Wednesday, April 9, 2008

Taxpayers’ Money


When it comes to the housing crisis, many folks – especially in Congress - have become very careful about not wasting taxpayers’ money.

In an article by John D. McKinnon and Damian Paletta, under the headline “Bush to Expand Help on Mortgages,” today’s Wall Street Journal ( reported that President Bush will issue a directive to the Federal Housing Administration that will, “…expand a government program that helps struggling borrowers keep their homes…”

The article went on to say:

“The proposal stands as the White House's version of a concept Democrats also have been weighing -- using the government's power to induce lenders to reduce payments for struggling homeowners. The administration's approach is narrower in terms of the number of homeowners who could qualify, which will provide some political cover from Republicans leery about being seen to bail out lenders or borrowers who made bad bets by taking out risky loans……

"’We must also work to help the innocent victims of the housing crisis, without providing a taxpayer-funded bailout to speculators, scam artists, or recklessly irresponsible borrowers,’ said House Minority Leader John Boehner (R., Ohio).”

Problem is: No one’s been talking about “a taxpayer-funded bailout to speculators, scam artists, or recklessly irresponsible borrowers.” All proposals seek to help homeowners in their one-and-only home.

Besides, won’t the economic-stimulus package, which will shortly provide a rebate to most taxpayers, ultimately be paid for with taxpayers’ money? Sure, taxpayers are getting a tax cut now. But that adds to the federal deficit, and the increased debt must ultimately be retired with taxpayers’ funds. Why not accord the same allowance for homeowner relief? If we can give away money to everyone who merely earned income, why can’t we be equally generous with homeowners who are about to lose their homes? Moreover, there’s a collective benefit to the entire economy – which helps all of us - when we pursue these types of relief.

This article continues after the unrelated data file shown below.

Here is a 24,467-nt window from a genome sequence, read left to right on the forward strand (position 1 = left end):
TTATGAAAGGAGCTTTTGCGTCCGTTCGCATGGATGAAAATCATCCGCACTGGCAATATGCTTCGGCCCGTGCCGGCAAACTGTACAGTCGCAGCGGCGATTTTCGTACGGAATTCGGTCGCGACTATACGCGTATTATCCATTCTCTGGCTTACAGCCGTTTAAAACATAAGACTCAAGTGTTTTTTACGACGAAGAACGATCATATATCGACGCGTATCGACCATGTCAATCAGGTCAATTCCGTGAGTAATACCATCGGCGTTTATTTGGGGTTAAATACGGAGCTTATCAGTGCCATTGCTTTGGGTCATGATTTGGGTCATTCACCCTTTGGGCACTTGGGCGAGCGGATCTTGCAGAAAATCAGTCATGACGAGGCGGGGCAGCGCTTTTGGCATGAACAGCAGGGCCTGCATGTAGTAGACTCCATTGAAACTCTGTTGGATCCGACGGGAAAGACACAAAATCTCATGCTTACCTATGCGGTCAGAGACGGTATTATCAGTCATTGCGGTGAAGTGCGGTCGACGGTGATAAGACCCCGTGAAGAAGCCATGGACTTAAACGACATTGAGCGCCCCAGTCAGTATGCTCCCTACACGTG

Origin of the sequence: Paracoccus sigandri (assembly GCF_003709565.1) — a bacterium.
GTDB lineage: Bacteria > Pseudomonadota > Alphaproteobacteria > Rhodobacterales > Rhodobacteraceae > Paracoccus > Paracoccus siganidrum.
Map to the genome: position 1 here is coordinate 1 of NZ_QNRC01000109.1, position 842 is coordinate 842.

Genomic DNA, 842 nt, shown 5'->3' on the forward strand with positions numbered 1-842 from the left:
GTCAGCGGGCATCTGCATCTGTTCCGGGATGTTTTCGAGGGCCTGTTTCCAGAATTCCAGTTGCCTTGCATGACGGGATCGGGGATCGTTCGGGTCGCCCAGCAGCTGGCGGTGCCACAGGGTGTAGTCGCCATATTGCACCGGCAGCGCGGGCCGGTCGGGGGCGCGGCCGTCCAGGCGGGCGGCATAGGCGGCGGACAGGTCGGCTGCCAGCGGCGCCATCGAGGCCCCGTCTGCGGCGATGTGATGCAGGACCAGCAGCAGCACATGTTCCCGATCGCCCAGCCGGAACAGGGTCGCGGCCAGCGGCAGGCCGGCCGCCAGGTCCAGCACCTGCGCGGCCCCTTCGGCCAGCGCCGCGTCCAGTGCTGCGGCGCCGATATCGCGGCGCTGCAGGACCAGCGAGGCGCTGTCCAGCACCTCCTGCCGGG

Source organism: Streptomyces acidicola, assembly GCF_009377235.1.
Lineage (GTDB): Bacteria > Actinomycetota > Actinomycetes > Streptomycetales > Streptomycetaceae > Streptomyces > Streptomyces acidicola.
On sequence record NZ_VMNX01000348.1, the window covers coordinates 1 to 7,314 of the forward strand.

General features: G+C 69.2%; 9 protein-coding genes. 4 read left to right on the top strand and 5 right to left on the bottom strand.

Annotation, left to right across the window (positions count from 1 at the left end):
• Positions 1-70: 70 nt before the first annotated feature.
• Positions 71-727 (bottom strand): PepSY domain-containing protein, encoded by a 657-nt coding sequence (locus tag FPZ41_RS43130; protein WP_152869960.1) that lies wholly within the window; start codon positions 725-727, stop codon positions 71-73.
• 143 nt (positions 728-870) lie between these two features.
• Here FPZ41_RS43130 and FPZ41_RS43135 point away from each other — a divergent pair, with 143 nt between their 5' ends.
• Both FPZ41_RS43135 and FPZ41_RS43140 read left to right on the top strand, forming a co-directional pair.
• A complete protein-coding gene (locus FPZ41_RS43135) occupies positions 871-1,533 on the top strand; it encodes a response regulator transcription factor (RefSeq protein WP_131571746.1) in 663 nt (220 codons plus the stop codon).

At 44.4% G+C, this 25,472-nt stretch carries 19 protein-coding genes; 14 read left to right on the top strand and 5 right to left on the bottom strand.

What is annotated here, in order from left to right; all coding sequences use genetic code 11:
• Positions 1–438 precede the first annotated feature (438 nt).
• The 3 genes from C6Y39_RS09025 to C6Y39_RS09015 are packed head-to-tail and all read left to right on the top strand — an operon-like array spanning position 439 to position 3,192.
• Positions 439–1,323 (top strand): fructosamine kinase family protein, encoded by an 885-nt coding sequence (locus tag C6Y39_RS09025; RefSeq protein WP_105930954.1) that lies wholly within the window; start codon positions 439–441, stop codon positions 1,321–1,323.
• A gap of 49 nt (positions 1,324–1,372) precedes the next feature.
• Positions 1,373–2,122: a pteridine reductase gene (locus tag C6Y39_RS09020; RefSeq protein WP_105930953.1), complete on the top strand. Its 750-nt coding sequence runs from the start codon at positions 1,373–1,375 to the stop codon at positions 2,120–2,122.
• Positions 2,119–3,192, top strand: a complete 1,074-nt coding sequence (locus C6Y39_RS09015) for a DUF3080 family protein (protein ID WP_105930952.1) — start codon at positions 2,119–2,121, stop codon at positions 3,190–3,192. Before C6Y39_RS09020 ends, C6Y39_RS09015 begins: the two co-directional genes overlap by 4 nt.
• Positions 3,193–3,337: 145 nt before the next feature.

The point is: The longer we wait, the worse the situation becomes. As foreclosures rise, the supply of homes on the market grows. This further depresses prices, which leads to a downward price-spiral as more homeowners face foreclosure and abandon homes whose mortgages now exceed their homes’ market value.

The latest – March 18 – minutes from the Federal Reserve’s Open Market Committee ( made the point forcefully:

“Participants noted that the contraction in the housing sector had deepened and that considerable uncertainty surrounded the outlook for housing. Although some stabilization in housing markets was likely needed to help underpin an economic recovery in coming quarters, there was little indication that that process had yet begun. Elevated rates of foreclosures and large inventories of unsold property were likely to depress home prices for some time. Lower home prices would eventually buoy home buying, but in the meantime the prospect of continued price declines could lead potential homebuyers to defer purchases for a time, further damping housing activity and adding to downward pressure on home values. Participants noted that the trajectory of house prices was a major source of uncertainty in their economic outlook.”

Damn the torpedoes! Full speed ahead!! The glut of homes on the market lies at the root of today’s problem. A homeowner bailout (aka rescue package) will minimize the number of distressed properties that are dumped on the market. That will be taxpayers’ money that is well spent.

© 2008 Michael B. Lehmann

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